Venezuela's Pharmaceutical Federation declares state of emergency
The federation called upon the National Superintendence of Fair Costs and Prices to consider an internal review
"Inexplicably, the State itself is encouraging the destruction of the most sensitive sector in the drugs distribution chain while it allows those sectors in charge of their commercialization to get away with it. They are accountable for the indiscriminate increase in drug prices," a statement reads.
Sundecop is harming the sector although it knows the sector does not rely on an adequate technological framework or the appropriate financial resources.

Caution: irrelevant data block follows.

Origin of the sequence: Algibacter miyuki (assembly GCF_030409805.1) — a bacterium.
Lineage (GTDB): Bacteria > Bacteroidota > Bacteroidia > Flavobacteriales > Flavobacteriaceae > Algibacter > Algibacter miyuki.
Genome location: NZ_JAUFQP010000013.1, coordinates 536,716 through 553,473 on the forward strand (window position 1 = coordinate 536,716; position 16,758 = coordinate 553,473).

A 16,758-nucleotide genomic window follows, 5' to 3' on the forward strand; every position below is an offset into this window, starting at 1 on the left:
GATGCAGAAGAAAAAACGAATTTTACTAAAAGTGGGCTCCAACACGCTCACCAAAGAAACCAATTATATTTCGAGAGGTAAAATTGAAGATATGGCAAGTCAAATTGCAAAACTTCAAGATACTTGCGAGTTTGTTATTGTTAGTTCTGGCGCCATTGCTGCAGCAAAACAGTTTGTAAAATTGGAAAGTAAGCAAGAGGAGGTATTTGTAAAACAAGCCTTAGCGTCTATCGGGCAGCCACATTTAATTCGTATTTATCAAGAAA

The federation urged Sundecop to ponder the possibility of an internal review before imposing sanctions on more than half of the independent pharmacies.
Translated by Jhean Cabrera
That political protest in Venezuela has lost momentum seems pretty obvious: people are no longer building barricades to block off streets near Plaza Francia in Altamira (eastern Caracas), an anti-government stronghold; no new images have been shown of brave and dashing protesters with bandanna-covered faces clashing with the National Guard in San Cristóbal, in the western state of Táchira; and those who dreamed of a horde of "Gochos" (Tachirans) descending in an avalanche to stir up revolt in Caracas have been left with no option but to wake up to reality.